Female/male interactions[edit]

Mature males actively move through forest vegetation seeking out females, which tend to be more sedentary. Courtship depends primarily on vibrations and olfaction.[9] For example, males may carry out a courtship dance that involves somatic movements and web-plucking; these vibrations during the courting performance are assessed by potential female mates. Copulation occurs at night, while both spiders hang from the underside of the leaf. Males die soon after mating, but females live longer, and guard their eggs until they hatch, and catch prey for their young.[12]

In addition, there has been observed to be a rare-male advantage phenomenon during mating. Females may prefer a rarer male morph due to many reasons; for example a less common morph may better evade predation. This rare morph may then be selected for and will increase in number until it no longer provides the inconspicuous advantage from predators - an example of negative frequency-dependent selection.[9]

Parental care[edit]

Egg guarding[edit]

A maternal female T. grallator is notably aggressive against intruders right after the birth of her young while she is guarding her egg sac.[12] She must protect her young from predation, parasitic wasps, and the possibility of the resident leaf dropping. Once the spiderlings have hatched, the maternal female will continue to defend and care for her young. The mother will demonstrate exceptional maternal care as she communally feeds all the spiderlings and protects them from predators; spiderlings remain on the same leaf with their mother for approximately 40 to 100 days. Spiderlings are unable to catch their own prey during this first period of their life and will die in the absence of the mother.[12]  The mother wraps all prey that she catches in her silk and is never observed to consume the prey itself.


Mothers take on foster egg sacs with acceptance. When spiderlings are transferred between broods, the new mothers are observed to ‘adopt’ these spiderlings into their family and care for them as if they were their own.[12] In nature, adoption of spiderlings may occur if the related mother has been lost.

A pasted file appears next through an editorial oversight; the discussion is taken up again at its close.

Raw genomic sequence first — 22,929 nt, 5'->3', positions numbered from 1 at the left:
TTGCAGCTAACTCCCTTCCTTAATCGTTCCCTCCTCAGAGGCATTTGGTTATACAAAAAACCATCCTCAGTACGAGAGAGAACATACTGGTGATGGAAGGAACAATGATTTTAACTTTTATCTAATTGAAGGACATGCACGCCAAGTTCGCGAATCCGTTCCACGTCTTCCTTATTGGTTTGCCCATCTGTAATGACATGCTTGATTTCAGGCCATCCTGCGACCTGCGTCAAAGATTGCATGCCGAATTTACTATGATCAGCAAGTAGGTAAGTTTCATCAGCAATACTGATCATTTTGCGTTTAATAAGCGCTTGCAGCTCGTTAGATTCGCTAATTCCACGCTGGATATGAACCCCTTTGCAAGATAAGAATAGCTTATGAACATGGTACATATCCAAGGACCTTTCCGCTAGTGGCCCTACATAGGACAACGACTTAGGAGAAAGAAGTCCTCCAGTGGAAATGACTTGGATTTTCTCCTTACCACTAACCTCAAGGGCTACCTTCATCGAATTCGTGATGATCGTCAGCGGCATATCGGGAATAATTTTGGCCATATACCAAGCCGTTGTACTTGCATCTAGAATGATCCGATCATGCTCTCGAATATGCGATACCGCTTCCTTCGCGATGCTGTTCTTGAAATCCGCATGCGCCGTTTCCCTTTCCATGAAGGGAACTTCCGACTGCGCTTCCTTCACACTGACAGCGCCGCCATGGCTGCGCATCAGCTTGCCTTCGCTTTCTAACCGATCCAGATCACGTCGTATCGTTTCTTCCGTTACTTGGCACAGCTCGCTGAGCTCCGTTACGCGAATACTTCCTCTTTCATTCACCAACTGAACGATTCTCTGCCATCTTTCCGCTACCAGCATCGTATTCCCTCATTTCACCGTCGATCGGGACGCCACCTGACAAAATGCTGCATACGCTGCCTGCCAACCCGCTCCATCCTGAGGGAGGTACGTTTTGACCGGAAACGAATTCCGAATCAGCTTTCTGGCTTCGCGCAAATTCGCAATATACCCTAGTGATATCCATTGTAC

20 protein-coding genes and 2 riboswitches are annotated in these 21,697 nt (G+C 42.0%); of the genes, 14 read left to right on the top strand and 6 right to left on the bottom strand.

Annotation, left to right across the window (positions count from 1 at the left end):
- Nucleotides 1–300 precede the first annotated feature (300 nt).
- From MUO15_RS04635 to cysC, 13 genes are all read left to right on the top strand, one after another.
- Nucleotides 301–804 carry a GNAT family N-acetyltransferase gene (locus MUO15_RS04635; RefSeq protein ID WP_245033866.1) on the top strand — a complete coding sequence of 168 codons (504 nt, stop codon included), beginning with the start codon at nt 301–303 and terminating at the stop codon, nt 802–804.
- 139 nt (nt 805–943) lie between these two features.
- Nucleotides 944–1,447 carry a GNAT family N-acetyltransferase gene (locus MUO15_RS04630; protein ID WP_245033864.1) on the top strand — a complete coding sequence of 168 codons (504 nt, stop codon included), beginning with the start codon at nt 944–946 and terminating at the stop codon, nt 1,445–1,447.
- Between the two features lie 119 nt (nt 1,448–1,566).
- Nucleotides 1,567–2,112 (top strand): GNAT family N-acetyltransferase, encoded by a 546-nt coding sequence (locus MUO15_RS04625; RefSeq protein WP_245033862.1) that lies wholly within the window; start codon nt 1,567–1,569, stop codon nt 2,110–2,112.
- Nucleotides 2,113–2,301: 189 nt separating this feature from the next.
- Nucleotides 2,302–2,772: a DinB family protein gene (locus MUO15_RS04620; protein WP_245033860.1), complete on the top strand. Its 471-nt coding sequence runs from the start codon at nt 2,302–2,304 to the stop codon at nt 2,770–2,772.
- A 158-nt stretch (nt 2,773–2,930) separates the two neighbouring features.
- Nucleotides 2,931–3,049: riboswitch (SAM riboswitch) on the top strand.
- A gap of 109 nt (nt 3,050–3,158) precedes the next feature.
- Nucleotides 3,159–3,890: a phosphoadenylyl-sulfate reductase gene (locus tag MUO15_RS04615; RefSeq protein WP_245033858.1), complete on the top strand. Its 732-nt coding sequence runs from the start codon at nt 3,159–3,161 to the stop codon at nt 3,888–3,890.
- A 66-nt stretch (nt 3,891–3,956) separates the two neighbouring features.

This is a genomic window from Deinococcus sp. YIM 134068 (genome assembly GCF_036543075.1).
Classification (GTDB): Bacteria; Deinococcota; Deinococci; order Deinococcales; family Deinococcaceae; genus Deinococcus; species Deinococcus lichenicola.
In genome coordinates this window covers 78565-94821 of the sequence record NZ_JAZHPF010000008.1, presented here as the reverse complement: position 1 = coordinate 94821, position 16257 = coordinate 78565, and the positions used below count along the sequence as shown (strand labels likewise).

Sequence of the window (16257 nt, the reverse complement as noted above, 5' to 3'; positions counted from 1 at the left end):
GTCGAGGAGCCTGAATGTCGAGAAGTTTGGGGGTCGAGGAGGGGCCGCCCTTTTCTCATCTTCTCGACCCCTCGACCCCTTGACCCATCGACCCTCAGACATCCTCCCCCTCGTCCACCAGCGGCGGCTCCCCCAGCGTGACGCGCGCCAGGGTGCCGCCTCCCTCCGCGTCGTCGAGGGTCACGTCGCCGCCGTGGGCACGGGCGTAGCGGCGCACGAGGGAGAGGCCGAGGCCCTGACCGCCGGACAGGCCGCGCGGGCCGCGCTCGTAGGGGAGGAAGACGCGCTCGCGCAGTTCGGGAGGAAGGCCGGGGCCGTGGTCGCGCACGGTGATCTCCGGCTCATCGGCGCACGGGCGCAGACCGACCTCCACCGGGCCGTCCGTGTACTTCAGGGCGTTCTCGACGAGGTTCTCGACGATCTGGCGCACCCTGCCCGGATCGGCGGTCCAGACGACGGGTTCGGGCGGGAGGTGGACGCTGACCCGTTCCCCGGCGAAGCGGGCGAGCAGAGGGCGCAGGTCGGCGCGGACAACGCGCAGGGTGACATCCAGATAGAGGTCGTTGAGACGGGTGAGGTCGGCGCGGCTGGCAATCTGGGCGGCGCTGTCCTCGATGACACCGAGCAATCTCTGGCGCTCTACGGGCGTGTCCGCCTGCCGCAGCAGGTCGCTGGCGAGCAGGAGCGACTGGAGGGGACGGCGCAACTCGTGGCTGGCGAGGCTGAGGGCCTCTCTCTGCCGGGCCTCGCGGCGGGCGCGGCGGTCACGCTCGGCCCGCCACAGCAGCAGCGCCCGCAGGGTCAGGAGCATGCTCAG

Parent-offspring conflict[edit]

Parent-offspring conflict, an idea first introduced by Robert L. Trivers in 1974, may be observed in the costs of mothers guarding their spiderlings. When a maternal female T. grallator has a second brood, she must remain with the first brood for a period of time after hatching because of the spiderlings' inability to feed themselves. Thus, the second brood may be compromised due to the need for parental investment by the first brood.[12]

Social behavior[edit]

Adult females are usually found to be sedentary and located on the underside of leaves while males are often more mobile as they may move about in the search of mates. Thus, due to male mobility, they often become more conspicuous to predators.[9]

Cooperative brood care[edit]

There has been no observation of competition for food resources between members of the same brood. Siblicide and cannibalism have not been observed either.[12]

Protective color & predation[edit]

It has been hypothesized that the variety of polymorphisms present in T. grallator allows an evolutionary benefit to evade predation. Spiders with depigmentation or polymorphic colors and patterns can avoid predation by birds that use a search image, when scanning for prey. A search image may be a particularly abundant color morph, and predators will use this as an identification of possible prey.[7]


T. grallator lives beneath the leaves of plants, where they spin a much reduced web.[7] Instead of using the web as a prey-detection medium, it has been demonstrated that vibrations of prey transmitted through the residence leaf are detected by the spiders and guides their orientation toward potential prey.

Habitat & ecology[edit]